Remember the poster “All I Really Need to Know I Learned in Kindergarten?”
The premise was simple: adults make life out to be super complicated, but true wisdom can be found through the infinite insights of children and our childlike selves.
To me, kids are light years ahead of adults on the spiritual path to happiness. Before they become bogged down by what the world thinks of them, they are enamored with what they think of the world.
My 6-year-old niece is no exception. She has taught me more about life and love in the past 6 years than I’ve gained from a lifetime of soul-searching.
While I’m sure she’ll continue to be my teacher for many years to come, here are the most important lessons I’ve learned from her so far.
1. Be present.
My niece has no need of the past or future. When we’re together, she is completely open, focused, even obsessed with the present moment.
Because she is fully alive right now, no worries or stresses seem to enter her mind. After all, 99% of our perceived problems happen a) in our minds, and b) in the past or future. When I’m with her, I’m reminded of how easy and effortless life can be in the eternal moment of now.
2. Play every day.
Her number on priority in life? To play! That includes playing outside, playing pretend, playing games, and playing with friends. Her imagination leads her on extraordinary adventures without ever leaving the house.
Play gives her the innate sense of joy and purpose that so many of us lack in our lives, convinced that we don’t have time for such frivolities. But what’s frivolous about manifesting more joy, peace, and delight in your life?
She inspires me to spend at least a few minutes each doing something just for fun.
3. Be passionate.
My niece has become a talented gymnast in recent years, and has dedicated herself fully to the practice of her craft. She knows the names of every gymnast who competed in the last Olympics, watches gymnastics on television with fervor, and diligently practices at home on days when she doesn’t have class.
There is nothing arduous about her pursuit – it’s a pastime of pure joy. She’s not concerned with making money, becoming famous, or being successful. She’s simply living her passion, and her reward for doing so is the joy and achievement she feels while she’s trying to do a handstand.
4. Appreciate the little things.
The other day we went for a walk on the trail by her house. We stopped to admire some flowers, and ended up spending a good 10 minutes simply standing there, marveling at their beauty. My niece asked me some questions I couldn’t answer, so we decided to research the flowers once we got home from our walk.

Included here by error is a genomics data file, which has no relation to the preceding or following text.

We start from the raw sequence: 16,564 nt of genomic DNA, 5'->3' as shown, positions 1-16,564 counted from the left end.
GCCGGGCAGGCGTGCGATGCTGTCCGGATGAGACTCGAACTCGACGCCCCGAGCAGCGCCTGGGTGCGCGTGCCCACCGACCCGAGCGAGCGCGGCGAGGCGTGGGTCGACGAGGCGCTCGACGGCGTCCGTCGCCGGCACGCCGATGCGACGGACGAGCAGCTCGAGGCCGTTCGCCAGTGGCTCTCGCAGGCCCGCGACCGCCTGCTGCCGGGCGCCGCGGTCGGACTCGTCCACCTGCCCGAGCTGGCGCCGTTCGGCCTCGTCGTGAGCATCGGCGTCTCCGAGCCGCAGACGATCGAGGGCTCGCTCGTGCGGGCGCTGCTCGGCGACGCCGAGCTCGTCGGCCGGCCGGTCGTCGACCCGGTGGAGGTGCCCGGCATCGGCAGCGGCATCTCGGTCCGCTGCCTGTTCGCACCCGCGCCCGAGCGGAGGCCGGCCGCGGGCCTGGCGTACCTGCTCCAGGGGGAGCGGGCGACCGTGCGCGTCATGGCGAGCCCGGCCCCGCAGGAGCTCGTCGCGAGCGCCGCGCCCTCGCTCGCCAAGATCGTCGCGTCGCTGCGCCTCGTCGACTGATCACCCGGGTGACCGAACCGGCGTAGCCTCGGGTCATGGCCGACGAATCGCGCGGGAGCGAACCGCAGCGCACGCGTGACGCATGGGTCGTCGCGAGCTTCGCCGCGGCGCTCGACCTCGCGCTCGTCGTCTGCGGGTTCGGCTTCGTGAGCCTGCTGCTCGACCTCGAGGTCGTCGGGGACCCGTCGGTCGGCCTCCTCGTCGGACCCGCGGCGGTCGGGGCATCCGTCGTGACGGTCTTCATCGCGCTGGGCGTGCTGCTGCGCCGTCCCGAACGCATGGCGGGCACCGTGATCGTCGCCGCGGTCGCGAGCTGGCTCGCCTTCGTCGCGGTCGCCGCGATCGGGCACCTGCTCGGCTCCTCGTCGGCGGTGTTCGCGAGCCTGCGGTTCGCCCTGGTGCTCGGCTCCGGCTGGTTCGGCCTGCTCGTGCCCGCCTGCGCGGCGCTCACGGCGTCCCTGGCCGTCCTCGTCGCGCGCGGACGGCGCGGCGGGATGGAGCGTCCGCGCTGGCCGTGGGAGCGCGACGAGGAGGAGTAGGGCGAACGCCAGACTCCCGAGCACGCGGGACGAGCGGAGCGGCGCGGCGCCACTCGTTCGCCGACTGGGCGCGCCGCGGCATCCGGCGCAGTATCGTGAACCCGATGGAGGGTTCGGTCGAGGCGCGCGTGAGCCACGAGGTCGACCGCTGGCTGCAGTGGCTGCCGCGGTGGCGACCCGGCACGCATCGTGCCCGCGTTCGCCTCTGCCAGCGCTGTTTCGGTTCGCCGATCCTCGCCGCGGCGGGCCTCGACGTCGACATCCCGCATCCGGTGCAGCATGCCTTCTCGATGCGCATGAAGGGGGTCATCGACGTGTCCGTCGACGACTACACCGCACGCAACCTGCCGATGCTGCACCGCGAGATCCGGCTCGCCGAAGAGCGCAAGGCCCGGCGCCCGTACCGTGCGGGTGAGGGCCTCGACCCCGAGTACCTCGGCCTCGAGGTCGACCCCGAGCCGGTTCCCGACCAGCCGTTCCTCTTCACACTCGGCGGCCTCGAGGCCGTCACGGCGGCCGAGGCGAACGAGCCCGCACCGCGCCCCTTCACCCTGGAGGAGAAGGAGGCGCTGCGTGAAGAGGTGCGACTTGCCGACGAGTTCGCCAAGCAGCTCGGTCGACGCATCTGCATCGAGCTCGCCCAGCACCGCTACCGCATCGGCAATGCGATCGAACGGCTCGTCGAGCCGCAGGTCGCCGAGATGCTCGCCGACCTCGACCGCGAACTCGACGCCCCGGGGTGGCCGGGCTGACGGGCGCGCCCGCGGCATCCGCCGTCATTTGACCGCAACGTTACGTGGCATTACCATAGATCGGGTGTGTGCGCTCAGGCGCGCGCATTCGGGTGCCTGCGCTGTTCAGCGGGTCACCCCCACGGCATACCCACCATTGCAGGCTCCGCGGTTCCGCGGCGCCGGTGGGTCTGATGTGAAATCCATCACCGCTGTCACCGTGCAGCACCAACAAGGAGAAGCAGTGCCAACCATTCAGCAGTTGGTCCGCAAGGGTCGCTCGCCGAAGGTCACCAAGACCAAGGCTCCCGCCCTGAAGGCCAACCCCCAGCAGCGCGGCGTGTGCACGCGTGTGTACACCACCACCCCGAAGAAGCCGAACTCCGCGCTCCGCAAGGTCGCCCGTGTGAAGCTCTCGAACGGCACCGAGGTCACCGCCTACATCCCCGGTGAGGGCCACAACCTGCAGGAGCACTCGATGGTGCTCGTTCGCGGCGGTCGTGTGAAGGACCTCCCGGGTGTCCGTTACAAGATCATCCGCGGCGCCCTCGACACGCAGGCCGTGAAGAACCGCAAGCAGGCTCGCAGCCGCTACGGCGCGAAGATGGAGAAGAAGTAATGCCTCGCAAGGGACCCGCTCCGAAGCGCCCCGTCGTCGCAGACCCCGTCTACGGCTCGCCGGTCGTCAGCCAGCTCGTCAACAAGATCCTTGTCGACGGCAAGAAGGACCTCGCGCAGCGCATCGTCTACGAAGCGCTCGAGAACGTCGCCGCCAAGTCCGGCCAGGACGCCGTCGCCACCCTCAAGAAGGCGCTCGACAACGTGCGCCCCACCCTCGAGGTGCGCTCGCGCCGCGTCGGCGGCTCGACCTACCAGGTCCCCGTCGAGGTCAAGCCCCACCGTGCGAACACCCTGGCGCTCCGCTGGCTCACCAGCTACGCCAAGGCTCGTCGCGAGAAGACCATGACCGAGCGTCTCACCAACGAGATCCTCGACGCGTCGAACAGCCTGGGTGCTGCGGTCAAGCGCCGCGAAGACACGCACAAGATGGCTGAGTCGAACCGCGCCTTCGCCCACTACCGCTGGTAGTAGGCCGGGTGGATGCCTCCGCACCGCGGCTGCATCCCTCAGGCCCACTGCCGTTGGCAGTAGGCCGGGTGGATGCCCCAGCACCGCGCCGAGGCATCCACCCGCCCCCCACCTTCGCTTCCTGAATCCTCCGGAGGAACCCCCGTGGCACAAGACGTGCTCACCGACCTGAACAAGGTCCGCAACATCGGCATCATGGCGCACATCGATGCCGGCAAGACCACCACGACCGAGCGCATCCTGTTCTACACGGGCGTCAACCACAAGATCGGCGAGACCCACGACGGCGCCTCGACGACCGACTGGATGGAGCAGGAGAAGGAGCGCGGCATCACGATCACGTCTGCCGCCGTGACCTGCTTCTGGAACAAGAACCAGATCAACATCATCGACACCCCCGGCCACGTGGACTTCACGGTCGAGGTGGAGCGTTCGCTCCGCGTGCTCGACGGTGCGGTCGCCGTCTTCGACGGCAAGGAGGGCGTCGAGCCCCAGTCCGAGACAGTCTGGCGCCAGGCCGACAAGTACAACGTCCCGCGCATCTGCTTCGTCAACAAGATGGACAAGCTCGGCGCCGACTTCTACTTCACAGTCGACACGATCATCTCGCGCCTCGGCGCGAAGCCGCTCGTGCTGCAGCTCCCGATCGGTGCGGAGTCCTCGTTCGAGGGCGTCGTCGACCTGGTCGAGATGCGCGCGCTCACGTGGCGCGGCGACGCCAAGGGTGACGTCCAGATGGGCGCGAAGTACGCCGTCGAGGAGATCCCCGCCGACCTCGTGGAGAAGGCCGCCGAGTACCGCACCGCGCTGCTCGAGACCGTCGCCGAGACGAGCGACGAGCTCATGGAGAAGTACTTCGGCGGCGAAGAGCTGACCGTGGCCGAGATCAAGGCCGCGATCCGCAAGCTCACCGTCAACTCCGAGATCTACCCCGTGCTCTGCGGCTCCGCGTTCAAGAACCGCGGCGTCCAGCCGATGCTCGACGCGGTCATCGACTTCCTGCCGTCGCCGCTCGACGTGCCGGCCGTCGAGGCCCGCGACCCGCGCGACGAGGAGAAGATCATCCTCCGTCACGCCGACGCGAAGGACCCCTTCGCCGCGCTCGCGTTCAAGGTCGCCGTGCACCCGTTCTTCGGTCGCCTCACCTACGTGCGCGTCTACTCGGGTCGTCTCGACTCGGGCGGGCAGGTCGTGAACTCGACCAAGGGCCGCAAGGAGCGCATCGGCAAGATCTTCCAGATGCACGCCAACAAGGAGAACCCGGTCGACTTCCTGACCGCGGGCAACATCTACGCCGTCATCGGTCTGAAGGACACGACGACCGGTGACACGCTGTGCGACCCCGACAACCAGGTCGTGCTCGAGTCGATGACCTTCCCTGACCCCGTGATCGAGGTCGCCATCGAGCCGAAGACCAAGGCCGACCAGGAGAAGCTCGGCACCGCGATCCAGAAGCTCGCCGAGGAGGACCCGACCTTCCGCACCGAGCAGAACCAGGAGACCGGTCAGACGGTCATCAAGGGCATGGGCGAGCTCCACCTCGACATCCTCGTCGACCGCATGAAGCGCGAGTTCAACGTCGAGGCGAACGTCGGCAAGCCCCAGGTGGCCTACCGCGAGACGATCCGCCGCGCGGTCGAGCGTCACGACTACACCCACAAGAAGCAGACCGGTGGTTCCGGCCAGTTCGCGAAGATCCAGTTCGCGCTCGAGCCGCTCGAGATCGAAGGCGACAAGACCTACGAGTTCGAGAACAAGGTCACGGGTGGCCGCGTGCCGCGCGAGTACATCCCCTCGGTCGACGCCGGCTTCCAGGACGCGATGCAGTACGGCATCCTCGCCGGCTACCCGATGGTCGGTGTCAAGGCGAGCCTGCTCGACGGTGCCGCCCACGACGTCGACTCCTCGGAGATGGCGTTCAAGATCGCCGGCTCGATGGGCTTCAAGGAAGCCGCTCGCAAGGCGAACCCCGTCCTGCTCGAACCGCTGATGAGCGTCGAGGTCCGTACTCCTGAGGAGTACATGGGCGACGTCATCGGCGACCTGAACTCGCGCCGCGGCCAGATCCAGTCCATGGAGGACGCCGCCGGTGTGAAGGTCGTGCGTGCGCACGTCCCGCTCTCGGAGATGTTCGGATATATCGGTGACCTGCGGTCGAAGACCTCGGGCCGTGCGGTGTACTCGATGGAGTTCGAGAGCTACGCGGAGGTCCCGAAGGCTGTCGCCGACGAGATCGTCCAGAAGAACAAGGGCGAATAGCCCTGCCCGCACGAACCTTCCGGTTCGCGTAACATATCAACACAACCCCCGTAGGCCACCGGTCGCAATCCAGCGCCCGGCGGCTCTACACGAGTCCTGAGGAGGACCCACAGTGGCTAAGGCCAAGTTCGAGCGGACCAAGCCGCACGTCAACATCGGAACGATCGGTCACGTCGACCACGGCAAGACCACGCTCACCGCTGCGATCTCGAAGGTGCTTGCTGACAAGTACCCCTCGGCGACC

I was astounded by the attention she paid to something I probably would’ve found pretty, but also pretty insignificant.
Children remind us of the joy and awe that can be found not only in nature, but in the tiny moments of our lives that combine to make one brilliant, magical existence.
5. Don’t judge.
A few months back I was babysitting my niece and took her along with me to run some errands. Upon picking up my dry cleaning, we were helped by a clerk who was clearly having a bad day. My clothes weren’t ready and instead of apologizing, he snapped “Maybe you should go somewhere else!”
Feeling a bit punched in the stomach by the sudden attack, she and I returned to the car in silence.
After a few minutes of driving, she finally said “It’s so sad.”
“What’s so sad?” I asked.
“That man is so sad because he lost his mother. When people are mean, it means they have no mother.”
Who knows how accurate her assessment was, but her incredible capacity for empathy reminded me of one of my favorite quotes of all time from author Wendy Mass: “Be kind, for everyone you meet is fighting a battle you know nothing about.”
6. Value relationships above all else.
My niece’s best friend is a girl from her class. When her friend comes over to play, my niece spends hours in preparation, making sure her buddy’s favorite snacks are at the ready, making lists of games they can play and movies they can watch, and standing guard at the front window in anticipation of her car pulling into the driveway.
To her, a friendship is not a chore, and relationships aren’t something to be put on the back burner. She prizes and cherishes her friends and family above anything else in her life, and reminds me to do the same.
Children are more in tune with their highest selves. Our natural humanity shines through most easily in them, and it is through them that we can reclaim our own childlike sense of wonder, presence, and joy.